Cannabis leaves

(Reuters) – A headline in Westlaw’s daily briefing for bankruptcy lawyers – “Business booted from Chapter 11 over medical marijuana ‘entanglement’” – caught my eye this morning. The story described a ruling from earlier this month in a Chapter 11 bankruptcy case in Detroit, granting a motion by the U.S. trustee to dismiss the case because the debtor’s sole shareholder had leased property to a marijuana dispensary.

What I learned from the ruling, written by U.S. Bankruptcy Judge Thomas Tucker of Detroit, is that there’s pretty solid precedent – with one big exception – backing the proposition that businesses in the marijuana industry are not entitled to federal bankruptcy protection, even if they’re operating in states where pot is legal and are involved only tangentially with marijuana. Judicial consensus, at the moment, is that as long as marijuana remains a controlled substance under federal law, businesses in the industry can’t avail themselves of the safe harbor of bankruptcy.  (

State court receivership is an equitable remedy that provides for the court appointment of a neutral and independent third party to act on behalf, and for the benefit, of all interested parties. A receivership action is typically initiated by a secured lender, although in some cases a borrower or its shareholders may seek the appointment of a receiver. The receivership order places the borrower’s property under the dominion and control of the receiver and delineates the receiver’s duties and responsibilities. The appointed receiver typically operates the business and conducts a sale in accordance with court authority and is responsible for distributing the proceeds.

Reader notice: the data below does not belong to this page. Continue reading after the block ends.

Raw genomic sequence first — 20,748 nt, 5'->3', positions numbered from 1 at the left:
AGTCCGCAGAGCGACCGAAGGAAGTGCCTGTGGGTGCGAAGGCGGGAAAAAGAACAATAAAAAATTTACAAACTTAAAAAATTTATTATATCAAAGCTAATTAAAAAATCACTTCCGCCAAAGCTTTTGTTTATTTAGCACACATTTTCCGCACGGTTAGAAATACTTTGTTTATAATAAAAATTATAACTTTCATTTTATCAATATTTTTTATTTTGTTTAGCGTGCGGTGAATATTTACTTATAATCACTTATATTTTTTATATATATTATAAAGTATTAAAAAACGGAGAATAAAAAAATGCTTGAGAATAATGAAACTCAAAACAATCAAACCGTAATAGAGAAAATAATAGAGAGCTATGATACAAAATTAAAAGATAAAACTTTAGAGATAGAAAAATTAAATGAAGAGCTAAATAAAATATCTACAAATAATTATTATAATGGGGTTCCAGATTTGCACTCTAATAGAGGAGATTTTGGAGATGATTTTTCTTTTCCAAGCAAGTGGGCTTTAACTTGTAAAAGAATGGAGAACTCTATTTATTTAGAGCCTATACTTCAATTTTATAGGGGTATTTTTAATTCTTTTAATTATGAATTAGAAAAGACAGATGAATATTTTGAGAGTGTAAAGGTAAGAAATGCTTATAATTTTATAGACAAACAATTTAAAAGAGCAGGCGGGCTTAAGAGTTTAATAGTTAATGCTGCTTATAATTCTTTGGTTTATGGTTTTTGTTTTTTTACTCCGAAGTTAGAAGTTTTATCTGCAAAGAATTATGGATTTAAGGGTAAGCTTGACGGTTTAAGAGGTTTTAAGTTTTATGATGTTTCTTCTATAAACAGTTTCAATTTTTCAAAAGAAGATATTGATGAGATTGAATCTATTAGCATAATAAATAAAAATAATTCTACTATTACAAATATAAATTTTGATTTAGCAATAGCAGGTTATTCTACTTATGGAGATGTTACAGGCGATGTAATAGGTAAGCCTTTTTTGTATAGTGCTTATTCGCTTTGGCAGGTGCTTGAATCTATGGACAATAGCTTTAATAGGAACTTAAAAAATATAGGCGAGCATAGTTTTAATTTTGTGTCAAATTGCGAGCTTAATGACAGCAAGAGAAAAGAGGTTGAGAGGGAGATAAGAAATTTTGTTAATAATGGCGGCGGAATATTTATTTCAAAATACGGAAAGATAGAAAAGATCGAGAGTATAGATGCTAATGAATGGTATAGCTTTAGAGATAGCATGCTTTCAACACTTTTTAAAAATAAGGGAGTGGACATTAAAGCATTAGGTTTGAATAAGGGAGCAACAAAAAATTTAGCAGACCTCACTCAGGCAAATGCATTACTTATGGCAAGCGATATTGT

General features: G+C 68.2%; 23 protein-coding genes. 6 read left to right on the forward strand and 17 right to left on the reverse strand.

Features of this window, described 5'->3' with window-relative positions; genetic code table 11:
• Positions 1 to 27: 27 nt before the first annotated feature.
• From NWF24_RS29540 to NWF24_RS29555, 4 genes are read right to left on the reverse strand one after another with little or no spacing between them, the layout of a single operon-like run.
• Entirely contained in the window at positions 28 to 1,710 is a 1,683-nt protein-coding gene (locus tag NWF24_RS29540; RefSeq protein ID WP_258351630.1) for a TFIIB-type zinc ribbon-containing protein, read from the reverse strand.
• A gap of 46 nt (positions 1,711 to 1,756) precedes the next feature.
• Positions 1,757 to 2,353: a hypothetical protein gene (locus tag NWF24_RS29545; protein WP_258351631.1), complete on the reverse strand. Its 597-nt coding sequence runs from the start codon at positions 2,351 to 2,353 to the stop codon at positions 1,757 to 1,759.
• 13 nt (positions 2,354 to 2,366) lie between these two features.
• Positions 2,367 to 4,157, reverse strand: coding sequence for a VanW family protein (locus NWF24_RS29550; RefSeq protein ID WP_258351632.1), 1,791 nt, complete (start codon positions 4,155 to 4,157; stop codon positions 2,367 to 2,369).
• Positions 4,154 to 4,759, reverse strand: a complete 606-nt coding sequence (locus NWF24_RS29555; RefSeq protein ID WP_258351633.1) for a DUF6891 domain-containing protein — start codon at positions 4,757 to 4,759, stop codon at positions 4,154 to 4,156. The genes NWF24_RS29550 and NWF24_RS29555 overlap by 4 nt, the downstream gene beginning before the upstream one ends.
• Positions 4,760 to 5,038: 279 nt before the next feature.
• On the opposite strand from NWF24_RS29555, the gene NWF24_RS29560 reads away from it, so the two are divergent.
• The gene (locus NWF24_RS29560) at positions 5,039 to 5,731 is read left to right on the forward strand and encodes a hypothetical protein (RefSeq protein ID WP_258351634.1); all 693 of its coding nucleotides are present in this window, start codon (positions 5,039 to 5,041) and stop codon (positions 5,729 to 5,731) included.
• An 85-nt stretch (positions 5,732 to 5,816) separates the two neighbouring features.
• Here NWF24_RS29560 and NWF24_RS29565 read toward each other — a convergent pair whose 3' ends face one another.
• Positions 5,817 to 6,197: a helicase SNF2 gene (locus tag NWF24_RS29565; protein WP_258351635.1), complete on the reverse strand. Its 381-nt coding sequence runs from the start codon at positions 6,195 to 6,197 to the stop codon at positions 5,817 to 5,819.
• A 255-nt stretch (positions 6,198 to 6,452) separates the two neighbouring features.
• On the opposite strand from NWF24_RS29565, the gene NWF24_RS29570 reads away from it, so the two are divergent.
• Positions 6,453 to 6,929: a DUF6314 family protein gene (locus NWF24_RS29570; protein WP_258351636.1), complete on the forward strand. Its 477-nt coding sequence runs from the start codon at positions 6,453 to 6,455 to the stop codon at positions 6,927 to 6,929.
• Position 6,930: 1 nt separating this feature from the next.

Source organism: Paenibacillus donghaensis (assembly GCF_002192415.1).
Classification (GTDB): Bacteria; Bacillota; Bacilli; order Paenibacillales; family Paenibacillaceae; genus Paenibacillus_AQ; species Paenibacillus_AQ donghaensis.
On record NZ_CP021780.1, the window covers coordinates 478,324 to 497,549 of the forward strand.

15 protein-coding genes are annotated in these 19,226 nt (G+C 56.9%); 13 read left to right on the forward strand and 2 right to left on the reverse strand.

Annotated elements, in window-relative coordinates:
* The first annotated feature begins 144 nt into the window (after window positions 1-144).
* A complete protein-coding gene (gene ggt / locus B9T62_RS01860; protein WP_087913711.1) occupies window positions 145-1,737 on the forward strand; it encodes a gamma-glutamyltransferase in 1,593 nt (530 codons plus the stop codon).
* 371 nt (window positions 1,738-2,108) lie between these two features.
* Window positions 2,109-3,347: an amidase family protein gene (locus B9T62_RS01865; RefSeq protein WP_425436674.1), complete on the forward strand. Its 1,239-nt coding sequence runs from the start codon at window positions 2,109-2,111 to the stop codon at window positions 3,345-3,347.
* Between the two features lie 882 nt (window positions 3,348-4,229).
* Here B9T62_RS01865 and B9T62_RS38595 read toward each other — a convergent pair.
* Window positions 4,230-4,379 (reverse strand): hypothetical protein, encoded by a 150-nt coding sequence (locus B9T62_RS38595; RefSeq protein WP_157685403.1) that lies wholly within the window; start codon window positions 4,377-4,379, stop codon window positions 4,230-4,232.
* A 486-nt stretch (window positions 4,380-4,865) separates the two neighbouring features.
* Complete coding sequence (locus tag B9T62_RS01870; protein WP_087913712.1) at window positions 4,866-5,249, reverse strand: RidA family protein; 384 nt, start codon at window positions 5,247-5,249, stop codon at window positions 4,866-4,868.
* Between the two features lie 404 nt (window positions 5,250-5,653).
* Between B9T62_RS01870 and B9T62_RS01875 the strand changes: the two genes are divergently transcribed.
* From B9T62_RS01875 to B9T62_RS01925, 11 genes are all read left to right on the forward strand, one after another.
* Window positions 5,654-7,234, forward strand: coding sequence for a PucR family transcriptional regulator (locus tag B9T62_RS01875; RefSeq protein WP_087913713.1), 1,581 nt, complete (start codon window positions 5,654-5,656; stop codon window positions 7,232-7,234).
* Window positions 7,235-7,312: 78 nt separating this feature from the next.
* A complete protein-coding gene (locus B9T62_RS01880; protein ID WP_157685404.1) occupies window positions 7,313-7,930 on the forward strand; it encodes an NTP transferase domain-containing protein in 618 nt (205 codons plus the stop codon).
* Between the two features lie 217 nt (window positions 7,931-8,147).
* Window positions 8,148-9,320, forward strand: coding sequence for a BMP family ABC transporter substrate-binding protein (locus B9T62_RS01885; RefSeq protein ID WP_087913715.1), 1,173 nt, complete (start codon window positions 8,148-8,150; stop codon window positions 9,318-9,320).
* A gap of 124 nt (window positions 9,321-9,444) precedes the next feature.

The receiver is not an agent of the secured lender, but an officer of the court with a fiduciary duty to all the interested parties. But the petitioning creditor usually submits a proposed order appointing the receiver and establishing the scope of its duties and authority. Thus, receivership offers secured lenders a bit more control from the inception of the case.

Secured lenders and business owners should consider receivership as an inexpensive, but efficient, alternative to bankruptcy and consult with counsel on the advantages and disadvantages under the case-specific circumstances and jurisdictional issues.



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